Health researchers digging into own pockets to bridge gap in funding

Later this month, Torontos University Health Network is planning to enroll a dozen patients with arthritis-wracked knees in a clinical trial of a stem-cell treatment that researchers hope could one day make artificial joint replacements obsolete.

The trial, a Canadian first, wont be cheap, despite the small number of recruits. To cover the estimated $500,000 cost, the researchers turned to an unconventional source of funding: 10 orthopedic surgeons at UHNs Toronto Western site who donated a total of $1.25-million of their own money beginning five years ago to kick-start the networks research into a cure for arthritis.

The orthopedic surgeons decision to raid their own bank accounts to help pay for research is a rare but not unheard-of move in Canada, one that was driven in part by how much harder it has become to score publicly funded medical research grants in this country.

We felt very strongly that in order to go to anybody and say, Would you please give me support for this idea? we had to have our own commitment beyond just the time and effort we would all have to put in, said Nizar Mahomed, director of the UNH arthritis program and one of the surgeons who donated $125,000 over five years. We needed to make a commitment of actual dollars and put skin in the game.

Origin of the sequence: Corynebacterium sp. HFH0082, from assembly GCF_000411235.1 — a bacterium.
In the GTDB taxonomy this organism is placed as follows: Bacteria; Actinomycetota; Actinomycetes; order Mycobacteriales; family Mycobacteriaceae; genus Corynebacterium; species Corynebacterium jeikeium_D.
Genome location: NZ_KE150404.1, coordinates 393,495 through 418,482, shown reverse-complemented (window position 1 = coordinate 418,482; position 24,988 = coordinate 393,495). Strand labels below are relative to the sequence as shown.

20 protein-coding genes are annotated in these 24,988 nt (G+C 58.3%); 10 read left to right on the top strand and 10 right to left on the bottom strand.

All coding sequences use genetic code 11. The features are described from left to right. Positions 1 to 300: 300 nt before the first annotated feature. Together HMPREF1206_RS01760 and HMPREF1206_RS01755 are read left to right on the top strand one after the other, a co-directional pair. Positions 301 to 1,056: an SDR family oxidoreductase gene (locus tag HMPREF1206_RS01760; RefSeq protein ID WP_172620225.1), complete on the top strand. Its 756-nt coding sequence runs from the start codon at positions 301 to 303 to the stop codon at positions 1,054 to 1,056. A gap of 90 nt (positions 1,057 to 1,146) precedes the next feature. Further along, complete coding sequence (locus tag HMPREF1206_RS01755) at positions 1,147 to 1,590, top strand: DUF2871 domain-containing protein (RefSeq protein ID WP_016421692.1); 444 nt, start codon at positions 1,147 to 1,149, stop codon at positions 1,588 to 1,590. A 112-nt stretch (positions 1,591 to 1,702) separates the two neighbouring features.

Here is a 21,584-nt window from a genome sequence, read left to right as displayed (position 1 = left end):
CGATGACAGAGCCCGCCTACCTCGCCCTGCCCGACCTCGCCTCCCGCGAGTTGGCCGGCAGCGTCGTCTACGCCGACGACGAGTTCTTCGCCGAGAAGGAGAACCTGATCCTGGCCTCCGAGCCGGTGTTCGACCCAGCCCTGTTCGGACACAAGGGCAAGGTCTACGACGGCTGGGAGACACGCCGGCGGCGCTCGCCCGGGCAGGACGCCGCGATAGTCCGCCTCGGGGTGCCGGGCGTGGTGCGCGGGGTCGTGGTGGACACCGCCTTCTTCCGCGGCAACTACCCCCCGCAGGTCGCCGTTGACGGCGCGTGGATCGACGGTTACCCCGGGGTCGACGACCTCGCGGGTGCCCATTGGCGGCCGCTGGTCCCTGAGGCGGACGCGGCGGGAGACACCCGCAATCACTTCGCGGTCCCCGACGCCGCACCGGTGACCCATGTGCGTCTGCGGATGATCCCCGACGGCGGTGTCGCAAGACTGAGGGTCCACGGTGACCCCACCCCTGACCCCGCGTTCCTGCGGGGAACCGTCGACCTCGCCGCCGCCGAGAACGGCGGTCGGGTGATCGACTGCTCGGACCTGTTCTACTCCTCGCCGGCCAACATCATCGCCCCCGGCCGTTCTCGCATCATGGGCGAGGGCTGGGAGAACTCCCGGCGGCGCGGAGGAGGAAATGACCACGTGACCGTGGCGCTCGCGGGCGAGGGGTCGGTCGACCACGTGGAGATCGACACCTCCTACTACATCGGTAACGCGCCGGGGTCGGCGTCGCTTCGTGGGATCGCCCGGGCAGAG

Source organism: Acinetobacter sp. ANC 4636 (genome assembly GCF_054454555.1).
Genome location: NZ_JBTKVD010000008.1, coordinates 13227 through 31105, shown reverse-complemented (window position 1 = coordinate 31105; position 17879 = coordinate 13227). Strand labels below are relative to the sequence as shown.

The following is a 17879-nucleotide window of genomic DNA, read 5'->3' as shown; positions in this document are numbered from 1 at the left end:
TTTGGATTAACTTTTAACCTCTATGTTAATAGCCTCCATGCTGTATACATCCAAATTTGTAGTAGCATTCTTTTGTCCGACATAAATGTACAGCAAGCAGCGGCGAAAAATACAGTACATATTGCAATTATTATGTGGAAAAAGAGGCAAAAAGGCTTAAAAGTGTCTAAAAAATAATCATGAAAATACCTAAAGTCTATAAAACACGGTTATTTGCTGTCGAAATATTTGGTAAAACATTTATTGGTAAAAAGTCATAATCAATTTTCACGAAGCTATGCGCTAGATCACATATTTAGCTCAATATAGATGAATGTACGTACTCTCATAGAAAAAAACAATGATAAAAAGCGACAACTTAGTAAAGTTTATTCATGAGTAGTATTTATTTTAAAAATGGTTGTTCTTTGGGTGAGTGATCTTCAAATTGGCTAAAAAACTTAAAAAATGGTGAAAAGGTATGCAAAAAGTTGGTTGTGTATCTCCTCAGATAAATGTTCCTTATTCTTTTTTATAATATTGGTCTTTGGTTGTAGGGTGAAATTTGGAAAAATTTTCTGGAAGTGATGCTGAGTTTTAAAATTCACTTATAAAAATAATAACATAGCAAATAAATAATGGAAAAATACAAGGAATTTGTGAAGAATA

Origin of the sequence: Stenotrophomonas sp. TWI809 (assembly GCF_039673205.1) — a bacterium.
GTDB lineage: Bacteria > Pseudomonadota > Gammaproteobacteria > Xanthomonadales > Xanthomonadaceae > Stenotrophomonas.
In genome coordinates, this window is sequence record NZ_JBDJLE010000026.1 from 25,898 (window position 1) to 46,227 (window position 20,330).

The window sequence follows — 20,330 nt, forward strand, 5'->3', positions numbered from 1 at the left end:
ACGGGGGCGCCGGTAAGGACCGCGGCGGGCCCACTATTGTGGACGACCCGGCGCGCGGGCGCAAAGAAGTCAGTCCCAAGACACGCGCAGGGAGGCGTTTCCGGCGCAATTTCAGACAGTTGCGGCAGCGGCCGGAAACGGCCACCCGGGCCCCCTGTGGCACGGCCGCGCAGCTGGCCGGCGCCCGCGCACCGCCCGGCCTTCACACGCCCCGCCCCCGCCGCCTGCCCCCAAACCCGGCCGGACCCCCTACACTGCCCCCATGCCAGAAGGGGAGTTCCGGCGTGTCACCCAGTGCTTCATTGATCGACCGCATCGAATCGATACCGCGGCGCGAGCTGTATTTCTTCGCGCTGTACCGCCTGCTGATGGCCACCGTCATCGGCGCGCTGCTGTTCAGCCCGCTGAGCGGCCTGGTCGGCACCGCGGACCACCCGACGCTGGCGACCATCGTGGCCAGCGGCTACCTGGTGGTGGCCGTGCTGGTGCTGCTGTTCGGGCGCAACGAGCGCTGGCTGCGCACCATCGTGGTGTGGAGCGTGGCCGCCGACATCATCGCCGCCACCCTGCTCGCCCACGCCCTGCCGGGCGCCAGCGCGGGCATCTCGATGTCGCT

The doctors gift prompted a philanthropic avalanche from grateful patients toward a campaign that has now raised $38-million to combat osteoarthritis, a disease that affects 4.6 million Canadians but does not traditionally have the fundraising pull of cancer or heart disease. The upcoming stem-cell experiment is the first human trial to be funded by the campaign.

In 2011, the neurosurgery team of 14 doctors at UHN, a network of four downtown Toronto hospitals, followed the lead of the orthopedic surgeons and made a collective $1-million donation to brain research. Last year, a group of eight orthopedic surgeons in Thunder Bay announced a $2-million personal donation over 10 years to a research project aimed at reducing diabetic limb amputations in Ontarios remote northern communities. And it is not uncommon for doctors and other health-care workers to give to the charitable foundations that support their hospitals.

What all these physicians have in common is the challenging research-funding climate in which they are operating.

I think its pretty clear that the accessibility to funds has never been more competitive, said Jim Woodgett, director of research at the Lunenfeld-Tanenbaum Research Institute at Torontos Mount Sinai Hospital.

To give one telling example, the success rate for applications to the Canadian Institutes of Health Researchs open operating grant program the federal agencys largest pot of money, which accounts for a little over half of all the funding it doles out fell to 18 per cent for 2014-2015, down from 33 per cent less than a decade earlier.

Part of the explanation for the low success rate for the 2014-2015 granting year was an unusual spike in applications as investigators scrambled to submit proposals before an administrative revamp takes full effect at CIHR.

Visit link:
Health researchers digging into own pockets to bridge gap in funding

Related Post